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Creating safe workplaces should be a priority for every Australian employer. According to Safe Work Australia, the national body overseeing workplace health and safety (WHS) initiatives around the country, the total economic cost of work-related injuries and diseases amounted to $57.5 billion during the 2005-06 financial year.

This equated to around 5.9 per cent of gross domestic product during that period, and the costs are even greater when you consider the human impact of these unfortunate incidents. In 2010-11, Safe Work Australia states there were 132,570 workers’ compensation claims for serious work-related injuries or illnesses – leading to an incidence rate of 13.1 serious claims per 1,000 employees.

Labourers and related workers recorded the highest incidence rate, over double that of other occupations. Men were also at a greater risk, recording a 25 per cent higher rate of claims for serious injury or disease for every hour worked.

While accidents can and do happen while in the workplace, it is the employer’s responsibility to ensure the risk of these events is minimised and prevented as much as possible.

This means taking the issue of WHS seriously and putting safe working practices and policies in place to create a healthy workplace for every staff member. Australia as a whole has been putting a greater focus on this area in recent years, with the release of the Australian Work Health and Safety Strategy 2012-2022 guiding the way for every business and organisation in the country.

The strategy aims to achieve healthy, safe and productive working lives by 2022 through a number of measures. While the basis lies in improving national WHS infrastructure, it will be up to employers to do their part to ensure this goal becomes a reality.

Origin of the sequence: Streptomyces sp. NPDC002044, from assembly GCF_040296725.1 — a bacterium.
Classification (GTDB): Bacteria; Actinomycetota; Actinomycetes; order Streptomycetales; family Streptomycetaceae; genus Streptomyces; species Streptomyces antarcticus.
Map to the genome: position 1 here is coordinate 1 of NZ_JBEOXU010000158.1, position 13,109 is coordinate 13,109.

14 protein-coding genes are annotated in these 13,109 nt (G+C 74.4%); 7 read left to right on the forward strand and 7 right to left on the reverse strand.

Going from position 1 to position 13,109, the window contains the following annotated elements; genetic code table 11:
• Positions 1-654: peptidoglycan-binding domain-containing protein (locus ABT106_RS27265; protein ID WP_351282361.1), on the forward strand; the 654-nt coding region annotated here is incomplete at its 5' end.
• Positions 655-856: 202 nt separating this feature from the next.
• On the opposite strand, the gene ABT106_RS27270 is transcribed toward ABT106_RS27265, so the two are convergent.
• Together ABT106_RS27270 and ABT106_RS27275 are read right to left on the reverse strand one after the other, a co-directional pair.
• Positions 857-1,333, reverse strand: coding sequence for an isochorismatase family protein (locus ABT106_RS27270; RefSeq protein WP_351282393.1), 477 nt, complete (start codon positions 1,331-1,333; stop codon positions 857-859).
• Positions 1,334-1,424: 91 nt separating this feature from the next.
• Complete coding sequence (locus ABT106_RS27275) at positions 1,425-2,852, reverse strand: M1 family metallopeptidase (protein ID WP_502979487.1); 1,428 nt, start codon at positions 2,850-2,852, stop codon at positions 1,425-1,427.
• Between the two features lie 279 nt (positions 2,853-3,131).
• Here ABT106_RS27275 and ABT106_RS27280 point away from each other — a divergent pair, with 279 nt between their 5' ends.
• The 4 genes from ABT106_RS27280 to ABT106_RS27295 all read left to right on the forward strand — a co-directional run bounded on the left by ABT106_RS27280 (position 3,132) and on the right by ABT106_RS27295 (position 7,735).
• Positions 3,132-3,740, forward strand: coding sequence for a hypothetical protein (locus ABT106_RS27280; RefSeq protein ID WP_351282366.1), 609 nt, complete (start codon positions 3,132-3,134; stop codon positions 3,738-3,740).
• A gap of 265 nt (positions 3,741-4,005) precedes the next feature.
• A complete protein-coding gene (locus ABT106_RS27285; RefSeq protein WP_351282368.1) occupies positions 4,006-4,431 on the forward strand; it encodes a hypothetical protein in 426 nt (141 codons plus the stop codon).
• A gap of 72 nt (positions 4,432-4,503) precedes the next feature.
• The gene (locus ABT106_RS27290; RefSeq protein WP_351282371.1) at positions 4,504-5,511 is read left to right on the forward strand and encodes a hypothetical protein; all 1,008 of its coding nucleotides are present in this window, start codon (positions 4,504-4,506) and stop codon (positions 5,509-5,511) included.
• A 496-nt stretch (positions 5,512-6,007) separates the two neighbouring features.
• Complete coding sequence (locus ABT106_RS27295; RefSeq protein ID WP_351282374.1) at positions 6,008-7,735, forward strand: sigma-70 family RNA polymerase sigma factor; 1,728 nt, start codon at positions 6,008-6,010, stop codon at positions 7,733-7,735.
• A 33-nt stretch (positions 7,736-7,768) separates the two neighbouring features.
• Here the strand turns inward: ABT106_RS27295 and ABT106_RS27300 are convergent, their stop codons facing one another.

As part of this, the strategy sets out specific targets to provide a measure for national progress. This includes reducing worker fatalities from injury by 20 per cent, as well as reducing the incidence rate of claims resulting in one or more weeks off work by at least 30 per cent. In addition to this, the strategy sets a goal of reducing the incidence rate for musculoskeletal disorder claims resulting in one or more weeks off work by at least 30 per cent.

If these goals are to be achieved within the timeframe, every Australian employer will need to do his or her part to support the effort. This is particularly important for those whose work involves operating in confined spaces.

Safety in confined spaces

Confined spaces can pose particularly high risks to safety because they are not typically designed to allow enough room for humans to work in. The problem can also be compounded by a lack of sufficient ventilation, which accelerates the development of hazardous atmospheres and presents further complications for those required to work in these types of areas.

Essentially, confined spaces are those that are either fully or partially enclosed and were not intended to be occupied by a human person. Confined spaces are likely to be risky for health and safety due to having an atmosphere without a healthy oxygen level, the presence of harmful airborne contaminants such as gases, vapours and dusts, and the potential for engulfment.

As such, confined spaces may result in fires or explosions from the existence of flammable contaminants, asphyxiation from a lack of oxygen or immersion in free-flowing materials, loss of consciousness, impairment, injury or even death.

WHS regulations state that confined spaces do not include a mine shaft or the workings of a mine, or any workplaces that were designed to house humans and have sufficient means of ventilation and lighting as well as dedicated safe entry and exit points.

What are the WHS duties in confined spaces and who do they relate to?